(This article belongs to the Special Issue Risk Assessment of Environmental Contaminants)
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Open AccessReview Delayed Behavioral Effects of Early Life Toxicant Exposures in Aquatic Biota
Toxics 2014, 2(2), 165-187; doi:10.3390/toxics2020165
Received: 24 February 2014 / Revised: 12 May 2014 / Accepted: 13 May 2014 / Published: 20 May 2014
Cited by 9 | PDF Full-text (632 KB) | HTML Full-text | XML Full-text
Abstract
Behavioral development occurs together with the development of the nervous system. Studies on mammals indicate that exposures to some chemicals during embryonic development at concentrations that do not produce anatomical malformations may nevertheless produce behavioral deficits later in life, an example of delayed
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Behavioral development occurs together with the development of the nervous system. Studies on mammals indicate that exposures to some chemicals during embryonic development at concentrations that do not produce anatomical malformations may nevertheless produce behavioral deficits later in life, an example of delayed effects. There have been reports of delayed effects in aquatic organisms. Delayed behavioral effects of mercury, chlorinated and other pesticides, polycyclic aromatic hydrocarbons (PAHs), and some synthetic hormones in the environment have been reported in fishes and invertebrates; in some cases behavioral effects are manifested years after the exposure. Another type of delayed behavioral effect results from exposure of mature females before fertilization (maternal exposure). Even when embryos and larvae are reared in clean water, offspring may manifest abnormal behaviors following maternal exposure. The reported behavioral changes are generally deleterious and compromise the fitness of the animal in its natural environment. Delayed effects and their impacts on fitness are not considered in standard short-term embryo bioassays, which will therefore underestimate neurotoxicity. The literature in the field is scattered and has not been reviewed. The objective of this paper is to review and synthesize what is known about delayed behavioral effects in aquatic biota. Full article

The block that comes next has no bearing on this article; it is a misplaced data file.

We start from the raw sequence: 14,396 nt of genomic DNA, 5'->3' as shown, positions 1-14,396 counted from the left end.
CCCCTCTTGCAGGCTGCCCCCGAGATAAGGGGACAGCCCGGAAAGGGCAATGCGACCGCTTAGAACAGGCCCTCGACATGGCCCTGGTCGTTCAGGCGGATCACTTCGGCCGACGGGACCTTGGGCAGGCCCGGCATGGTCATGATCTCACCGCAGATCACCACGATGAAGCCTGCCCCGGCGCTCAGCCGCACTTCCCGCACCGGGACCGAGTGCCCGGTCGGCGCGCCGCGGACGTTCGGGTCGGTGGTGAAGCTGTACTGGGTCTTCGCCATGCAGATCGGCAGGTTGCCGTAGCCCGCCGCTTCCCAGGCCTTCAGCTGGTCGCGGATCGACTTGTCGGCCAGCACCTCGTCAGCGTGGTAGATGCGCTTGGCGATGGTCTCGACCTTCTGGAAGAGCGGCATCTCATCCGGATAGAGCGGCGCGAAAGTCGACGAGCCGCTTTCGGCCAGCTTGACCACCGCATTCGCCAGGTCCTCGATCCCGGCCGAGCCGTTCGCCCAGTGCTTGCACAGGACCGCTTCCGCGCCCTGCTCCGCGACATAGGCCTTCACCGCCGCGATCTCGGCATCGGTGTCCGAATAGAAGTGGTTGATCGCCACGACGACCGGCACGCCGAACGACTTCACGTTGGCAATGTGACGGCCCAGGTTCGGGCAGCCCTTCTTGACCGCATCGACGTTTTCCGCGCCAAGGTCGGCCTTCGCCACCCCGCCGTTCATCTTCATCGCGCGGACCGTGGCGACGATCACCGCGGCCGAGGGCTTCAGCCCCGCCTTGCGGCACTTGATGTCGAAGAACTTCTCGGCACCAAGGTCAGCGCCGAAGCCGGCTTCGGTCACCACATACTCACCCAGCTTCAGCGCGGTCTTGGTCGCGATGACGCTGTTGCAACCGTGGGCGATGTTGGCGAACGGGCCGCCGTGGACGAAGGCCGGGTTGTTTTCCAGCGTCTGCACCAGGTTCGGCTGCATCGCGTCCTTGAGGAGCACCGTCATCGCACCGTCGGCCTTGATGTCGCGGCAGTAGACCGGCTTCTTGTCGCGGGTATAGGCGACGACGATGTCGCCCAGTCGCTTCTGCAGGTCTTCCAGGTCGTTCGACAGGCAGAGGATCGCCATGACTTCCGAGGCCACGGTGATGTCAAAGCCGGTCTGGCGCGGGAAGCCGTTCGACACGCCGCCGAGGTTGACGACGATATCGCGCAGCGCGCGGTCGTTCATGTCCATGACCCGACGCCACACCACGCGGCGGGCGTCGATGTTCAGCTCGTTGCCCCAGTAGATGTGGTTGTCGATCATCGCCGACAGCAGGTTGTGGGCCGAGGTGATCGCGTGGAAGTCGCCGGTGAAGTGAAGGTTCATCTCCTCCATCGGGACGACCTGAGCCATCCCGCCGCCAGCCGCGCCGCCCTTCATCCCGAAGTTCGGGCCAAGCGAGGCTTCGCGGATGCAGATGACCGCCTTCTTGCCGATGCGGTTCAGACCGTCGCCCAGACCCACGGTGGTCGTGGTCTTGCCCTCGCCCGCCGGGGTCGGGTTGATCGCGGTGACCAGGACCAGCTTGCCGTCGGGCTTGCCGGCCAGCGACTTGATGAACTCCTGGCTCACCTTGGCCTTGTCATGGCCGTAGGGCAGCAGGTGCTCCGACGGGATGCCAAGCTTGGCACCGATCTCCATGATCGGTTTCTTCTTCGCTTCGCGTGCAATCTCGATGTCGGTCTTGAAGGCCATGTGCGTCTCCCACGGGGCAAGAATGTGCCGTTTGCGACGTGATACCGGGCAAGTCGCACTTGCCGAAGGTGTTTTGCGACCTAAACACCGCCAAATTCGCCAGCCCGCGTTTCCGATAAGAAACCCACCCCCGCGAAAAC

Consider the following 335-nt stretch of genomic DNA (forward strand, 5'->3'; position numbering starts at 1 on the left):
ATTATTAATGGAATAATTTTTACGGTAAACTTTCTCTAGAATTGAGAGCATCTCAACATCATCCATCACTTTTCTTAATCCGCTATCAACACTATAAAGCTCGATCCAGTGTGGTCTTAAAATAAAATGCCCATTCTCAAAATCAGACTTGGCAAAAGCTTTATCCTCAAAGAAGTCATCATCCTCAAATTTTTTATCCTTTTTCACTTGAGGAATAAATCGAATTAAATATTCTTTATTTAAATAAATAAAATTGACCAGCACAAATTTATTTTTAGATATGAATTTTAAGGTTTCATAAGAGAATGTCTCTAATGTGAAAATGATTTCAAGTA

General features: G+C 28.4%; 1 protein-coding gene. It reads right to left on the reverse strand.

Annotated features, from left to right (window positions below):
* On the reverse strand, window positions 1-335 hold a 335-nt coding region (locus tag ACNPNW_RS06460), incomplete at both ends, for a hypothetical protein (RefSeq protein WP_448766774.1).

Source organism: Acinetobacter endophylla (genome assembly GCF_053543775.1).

(This article belongs to the Special Issue Developmental Neurotoxicology)
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Open AccessReview Overview of the Current State-of-the-Art for Bioaccumulation Models in Marine Mammals
Toxics 2014, 2(2), 226-246; doi:10.3390/toxics2020226
Received: 16 April 2014 / Revised: 19 May 2014 / Accepted: 20 May 2014 / Published: 27 May 2014
Cited by 1 | PDF Full-text (486 KB) | HTML Full-text | XML Full-text
Abstract
Information regarding the (toxico)kinetics of a chemical in organisms can be integrated in mathematical equations thereby creating bioaccumulation models. Such models can reconstruct previous exposure scenarios, provide a framework for current exposures and predict future situations. As such, they are gaining in popularity
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Information regarding the (toxico)kinetics of a chemical in organisms can be integrated in mathematical equations thereby creating bioaccumulation models. Such models can reconstruct previous exposure scenarios, provide a framework for current exposures and predict future situations. As such, they are gaining in popularity for risk assessment purposes. Since marine mammals are protected, the modeling process is different and more difficult to complete than for typical model organisms, such as rodents. This review will therefore discuss the currently available models for marine mammals, address statistical issues and knowledge gaps, highlight future perspectives and provide general do’s and don’ts. Full article